Wednesday, March 14, 2018

Interesting times for networking

James Hamilton recently published an article about the increased pace in investment in networking. This very much aligns with my experience over the last 10 years and why I now work on Virtual Networking. 10 years ago, a data-center host typically had a single 1Gb link to the TOR (Top Of Rack switch/router), and the uplink from the rack was typically heavily oversubscribed, meaning that a rack of 30 hosts would only have 8Gb or 10Gb of uplink to the rest of the network. Now we see 10/25/40Gb uplinks per host and little or no oversubscription to the fabric. We are also seeing a massive upset in the networking industry. The ability of commodity hardware to do what used to require ASICs has lead to an explosion of flexible networking solutions. The utter dependence on Cisco / Juniper / is waining to be replaced by whiteboxes and moving the smarts to software defined overlays. As datacenter expansion has moved from owned/managed facilities to cloud we are also seeing these cloud vendors are big enough to justify home-grown networking equipment for more and more of their network. At the same time we are seeing the rise of technologies such as P4 which enables faster iteration and facilitates the entrance of new hardware vendors. These are fun times to be involved in networking. One of many reasons I work on Virtual Networking for Oracle Cloud infrastructure.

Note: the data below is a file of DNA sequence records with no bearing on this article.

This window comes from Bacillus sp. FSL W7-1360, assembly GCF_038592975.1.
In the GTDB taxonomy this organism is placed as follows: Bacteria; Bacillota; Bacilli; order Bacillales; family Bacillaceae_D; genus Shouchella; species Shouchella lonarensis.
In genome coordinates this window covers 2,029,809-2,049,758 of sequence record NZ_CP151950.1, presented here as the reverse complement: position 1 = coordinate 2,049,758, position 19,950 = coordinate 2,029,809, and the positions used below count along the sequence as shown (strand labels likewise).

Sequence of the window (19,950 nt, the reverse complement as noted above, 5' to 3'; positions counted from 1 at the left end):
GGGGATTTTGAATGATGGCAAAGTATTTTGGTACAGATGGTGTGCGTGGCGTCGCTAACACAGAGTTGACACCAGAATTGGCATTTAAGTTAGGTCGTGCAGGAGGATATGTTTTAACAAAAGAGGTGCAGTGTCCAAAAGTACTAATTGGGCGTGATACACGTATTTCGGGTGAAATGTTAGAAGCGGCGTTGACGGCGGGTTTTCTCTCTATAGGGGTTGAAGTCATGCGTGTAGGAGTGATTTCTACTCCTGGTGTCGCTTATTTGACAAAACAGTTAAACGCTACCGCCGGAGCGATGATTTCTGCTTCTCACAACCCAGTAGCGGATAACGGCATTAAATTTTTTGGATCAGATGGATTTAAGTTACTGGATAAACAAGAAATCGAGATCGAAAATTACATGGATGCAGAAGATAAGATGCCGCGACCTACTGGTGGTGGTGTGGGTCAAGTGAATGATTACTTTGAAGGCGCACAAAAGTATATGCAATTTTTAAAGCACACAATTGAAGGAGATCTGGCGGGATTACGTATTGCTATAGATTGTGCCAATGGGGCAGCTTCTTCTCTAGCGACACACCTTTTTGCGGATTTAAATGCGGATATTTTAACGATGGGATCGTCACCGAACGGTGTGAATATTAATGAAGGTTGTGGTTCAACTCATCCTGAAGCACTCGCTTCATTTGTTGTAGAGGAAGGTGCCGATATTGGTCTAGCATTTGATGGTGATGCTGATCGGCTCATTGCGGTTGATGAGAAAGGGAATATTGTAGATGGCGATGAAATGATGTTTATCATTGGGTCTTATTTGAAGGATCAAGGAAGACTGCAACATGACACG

Sunday, January 14, 2018

note to self: Raspbian Setup

This is mostly a note to myself to remind me how to setup a new raspbian image.

The initial setup has a number of challenges that this write-up addresses:

  1. Locale and Keyboard as GB
  2. Setting up WiFi
  3. Setting up static IP
  4. General Reminders

Locale and Keyboard

Update Locale to en.US UTF-8.

sudo dpkg-reconfigure locales
sudo dpkg-reconfigure keyboard-configuration
sudo reboot

If keyboard is still not working, try manually editing /etc/default/keyboard and updating XKBLAYOUT to "us".